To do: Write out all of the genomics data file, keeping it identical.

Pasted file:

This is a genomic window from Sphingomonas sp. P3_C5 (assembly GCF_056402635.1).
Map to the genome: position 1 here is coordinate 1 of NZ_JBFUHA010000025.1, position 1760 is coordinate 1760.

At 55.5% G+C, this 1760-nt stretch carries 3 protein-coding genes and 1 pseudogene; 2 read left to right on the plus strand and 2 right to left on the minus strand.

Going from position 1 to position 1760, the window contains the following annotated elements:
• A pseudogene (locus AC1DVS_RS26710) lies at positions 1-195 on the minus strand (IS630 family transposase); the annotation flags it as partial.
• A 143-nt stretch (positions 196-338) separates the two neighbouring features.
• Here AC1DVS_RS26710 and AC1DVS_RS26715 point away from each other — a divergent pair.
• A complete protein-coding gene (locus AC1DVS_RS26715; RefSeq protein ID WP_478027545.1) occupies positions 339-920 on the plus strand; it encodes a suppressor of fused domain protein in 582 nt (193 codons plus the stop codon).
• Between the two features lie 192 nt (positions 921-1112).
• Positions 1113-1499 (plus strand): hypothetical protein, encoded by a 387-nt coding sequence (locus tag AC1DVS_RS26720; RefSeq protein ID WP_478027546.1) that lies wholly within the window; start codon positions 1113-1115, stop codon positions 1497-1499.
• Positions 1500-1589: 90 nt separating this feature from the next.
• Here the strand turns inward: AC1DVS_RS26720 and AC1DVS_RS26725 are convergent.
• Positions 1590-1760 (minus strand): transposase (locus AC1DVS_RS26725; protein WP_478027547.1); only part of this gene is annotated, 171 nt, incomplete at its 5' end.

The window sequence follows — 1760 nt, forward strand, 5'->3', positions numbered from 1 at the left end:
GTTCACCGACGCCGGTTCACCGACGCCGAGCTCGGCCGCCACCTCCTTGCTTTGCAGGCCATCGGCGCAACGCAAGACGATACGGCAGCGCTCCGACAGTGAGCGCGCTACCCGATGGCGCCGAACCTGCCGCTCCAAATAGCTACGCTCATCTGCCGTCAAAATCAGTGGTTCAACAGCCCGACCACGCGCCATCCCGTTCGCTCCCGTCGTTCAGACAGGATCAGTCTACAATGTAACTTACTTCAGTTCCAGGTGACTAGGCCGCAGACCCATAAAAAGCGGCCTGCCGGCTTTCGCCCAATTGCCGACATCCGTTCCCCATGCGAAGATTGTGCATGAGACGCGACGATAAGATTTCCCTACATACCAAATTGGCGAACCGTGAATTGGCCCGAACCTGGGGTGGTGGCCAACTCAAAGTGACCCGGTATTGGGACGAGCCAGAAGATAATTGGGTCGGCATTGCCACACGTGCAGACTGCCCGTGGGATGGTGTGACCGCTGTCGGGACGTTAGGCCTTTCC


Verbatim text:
This is a genomic window from Sphingomonas sp. P3_C5 (assembly GCF_056402635.1).
Map to the genome: position 1 here is coordinate 1 of NZ_JBFUHA010000025.1, position 1760 is coordinate 1760.

At 55.5% G+C, this 1760-nt stretch carries 3 protein-coding genes and 1 pseudogene; 2 read left to right on the plus strand and 2 right to left on the minus strand.

Going from position 1 to position 1760, the window contains the following annotated elements:
• A pseudogene (locus AC1DVS_RS26710) lies at positions 1-195 on the minus strand (IS630 family transposase); the annotation flags it as partial.
• A 143-nt stretch (positions 196-338) separates the two neighbouring features.
• Here AC1DVS_RS26710 and AC1DVS_RS26715 point away from each other — a divergent pair.
• A complete protein-coding gene (locus AC1DVS_RS26715; RefSeq protein ID WP_478027545.1) occupies positions 339-920 on the plus strand; it encodes a suppressor of fused domain protein in 582 nt (193 codons plus the stop codon).
• Between the two features lie 192 nt (positions 921-1112).
• Positions 1113-1499 (plus strand): hypothetical protein, encoded by a 387-nt coding sequence (locus tag AC1DVS_RS26720; RefSeq protein ID WP_478027546.1) that lies wholly within the window; start codon positions 1113-1115, stop codon positions 1497-1499.
• Positions 1500-1589: 90 nt separating this feature from the next.
• Here the strand turns inward: AC1DVS_RS26720 and AC1DVS_RS26725 are convergent.
• Positions 1590-1760 (minus strand): transposase (locus AC1DVS_RS26725; protein WP_478027547.1); only part of this gene is annotated, 171 nt, incomplete at its 5' end.

The window sequence follows — 1760 nt, forward strand, 5'->3', positions numbered from 1 at the left end:
GTTCACCGACGCCGGTTCACCGACGCCGAGCTCGGCCGCCACCTCCTTGCTTTGCAGGCCATCGGCGCAACGCAAGACGATACGGCAGCGCTCCGACAGTGAGCGCGCTACCCGATGGCGCCGAACCTGCCGCTCCAAATAGCTACGCTCATCTGCCGTCAAAATCAGTGGTTCAACAGCCCGACCACGCGCCATCCCGTTCGCTCCCGTCGTTCAGACAGGATCAGTCTACAATGTAACTTACTTCAGTTCCAGGTGACTAGGCCGCAGACCCATAAAAAGCGGCCTGCCGGCTTTCGCCCAATTGCCGACATCCGTTCCCCATGCGAAGATTGTGCATGAGACGCGACGATAAGATTTCCCTACATACCAAATTGGCGAACCGTGAATTGGCCCGAACCTGGGGTGGTGGCCAACTCAAAGTGACCCGGTATTGGGACGAGCCAGAAGATAATTGGGTCGGCATTGCCACACGTGCAGACTGCCCGTGGGATGGTGTGACCGCTGTCGGGACGTTAGGCCTTTCC